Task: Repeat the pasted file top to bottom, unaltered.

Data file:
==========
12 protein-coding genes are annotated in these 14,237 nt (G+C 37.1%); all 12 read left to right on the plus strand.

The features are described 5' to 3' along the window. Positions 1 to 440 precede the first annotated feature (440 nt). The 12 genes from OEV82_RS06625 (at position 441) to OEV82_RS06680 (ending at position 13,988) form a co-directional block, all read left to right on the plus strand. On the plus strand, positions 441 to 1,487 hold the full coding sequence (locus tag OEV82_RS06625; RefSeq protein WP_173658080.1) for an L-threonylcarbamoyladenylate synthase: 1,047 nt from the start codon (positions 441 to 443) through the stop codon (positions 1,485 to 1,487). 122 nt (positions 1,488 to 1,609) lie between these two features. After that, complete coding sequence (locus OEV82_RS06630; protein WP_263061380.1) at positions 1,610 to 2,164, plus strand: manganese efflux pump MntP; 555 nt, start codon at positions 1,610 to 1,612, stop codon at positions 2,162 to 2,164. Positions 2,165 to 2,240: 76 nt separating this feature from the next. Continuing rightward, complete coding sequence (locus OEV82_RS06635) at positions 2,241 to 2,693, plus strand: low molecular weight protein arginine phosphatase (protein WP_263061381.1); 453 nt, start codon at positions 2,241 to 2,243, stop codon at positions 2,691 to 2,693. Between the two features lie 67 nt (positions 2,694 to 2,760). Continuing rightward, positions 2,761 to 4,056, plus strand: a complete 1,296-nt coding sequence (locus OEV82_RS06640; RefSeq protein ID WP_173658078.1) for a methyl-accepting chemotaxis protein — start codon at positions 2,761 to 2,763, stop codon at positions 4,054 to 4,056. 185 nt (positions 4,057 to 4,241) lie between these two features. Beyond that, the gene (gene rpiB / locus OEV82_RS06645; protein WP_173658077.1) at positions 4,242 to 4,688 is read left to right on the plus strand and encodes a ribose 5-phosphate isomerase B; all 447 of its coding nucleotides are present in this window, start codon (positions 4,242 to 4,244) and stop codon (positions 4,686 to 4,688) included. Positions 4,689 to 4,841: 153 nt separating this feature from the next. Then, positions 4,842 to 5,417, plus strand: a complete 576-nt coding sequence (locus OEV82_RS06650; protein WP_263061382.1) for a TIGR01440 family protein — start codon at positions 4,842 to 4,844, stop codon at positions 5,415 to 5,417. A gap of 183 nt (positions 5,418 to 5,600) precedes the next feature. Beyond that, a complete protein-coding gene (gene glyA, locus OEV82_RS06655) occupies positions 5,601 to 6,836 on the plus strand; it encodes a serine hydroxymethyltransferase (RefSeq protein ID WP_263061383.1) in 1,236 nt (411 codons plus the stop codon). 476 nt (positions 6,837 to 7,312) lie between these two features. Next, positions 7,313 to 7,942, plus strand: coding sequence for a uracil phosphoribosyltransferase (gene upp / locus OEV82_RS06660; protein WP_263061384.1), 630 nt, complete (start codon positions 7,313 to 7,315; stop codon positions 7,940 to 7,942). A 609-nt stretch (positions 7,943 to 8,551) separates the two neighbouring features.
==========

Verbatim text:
12 protein-coding genes are annotated in these 14,237 nt (G+C 37.1%); all 12 read left to right on the plus strand.

The features are described 5' to 3' along the window. Positions 1 to 440 precede the first annotated feature (440 nt). The 12 genes from OEV82_RS06625 (at position 441) to OEV82_RS06680 (ending at position 13,988) form a co-directional block, all read left to right on the plus strand. On the plus strand, positions 441 to 1,487 hold the full coding sequence (locus tag OEV82_RS06625; RefSeq protein WP_173658080.1) for an L-threonylcarbamoyladenylate synthase: 1,047 nt from the start codon (positions 441 to 443) through the stop codon (positions 1,485 to 1,487). 122 nt (positions 1,488 to 1,609) lie between these two features. After that, complete coding sequence (locus OEV82_RS06630; protein WP_263061380.1) at positions 1,610 to 2,164, plus strand: manganese efflux pump MntP; 555 nt, start codon at positions 1,610 to 1,612, stop codon at positions 2,162 to 2,164. Positions 2,165 to 2,240: 76 nt separating this feature from the next. Continuing rightward, complete coding sequence (locus OEV82_RS06635) at positions 2,241 to 2,693, plus strand: low molecular weight protein arginine phosphatase (protein WP_263061381.1); 453 nt, start codon at positions 2,241 to 2,243, stop codon at positions 2,691 to 2,693. Between the two features lie 67 nt (positions 2,694 to 2,760). Continuing rightward, positions 2,761 to 4,056, plus strand: a complete 1,296-nt coding sequence (locus OEV82_RS06640; RefSeq protein ID WP_173658078.1) for a methyl-accepting chemotaxis protein — start codon at positions 2,761 to 2,763, stop codon at positions 4,054 to 4,056. 185 nt (positions 4,057 to 4,241) lie between these two features. Beyond that, the gene (gene rpiB / locus OEV82_RS06645; protein WP_173658077.1) at positions 4,242 to 4,688 is read left to right on the plus strand and encodes a ribose 5-phosphate isomerase B; all 447 of its coding nucleotides are present in this window, start codon (positions 4,242 to 4,244) and stop codon (positions 4,686 to 4,688) included. Positions 4,689 to 4,841: 153 nt separating this feature from the next. Then, positions 4,842 to 5,417, plus strand: a complete 576-nt coding sequence (locus OEV82_RS06650; protein WP_263061382.1) for a TIGR01440 family protein — start codon at positions 4,842 to 4,844, stop codon at positions 5,415 to 5,417. A gap of 183 nt (positions 5,418 to 5,600) precedes the next feature. Beyond that, a complete protein-coding gene (gene glyA, locus OEV82_RS06655) occupies positions 5,601 to 6,836 on the plus strand; it encodes a serine hydroxymethyltransferase (RefSeq protein ID WP_263061383.1) in 1,236 nt (411 codons plus the stop codon). 476 nt (positions 6,837 to 7,312) lie between these two features. Next, positions 7,313 to 7,942, plus strand: coding sequence for a uracil phosphoribosyltransferase (gene upp / locus OEV82_RS06660; protein WP_263061384.1), 630 nt, complete (start codon positions 7,313 to 7,315; stop codon positions 7,940 to 7,942). A 609-nt stretch (positions 7,943 to 8,551) separates the two neighbouring features.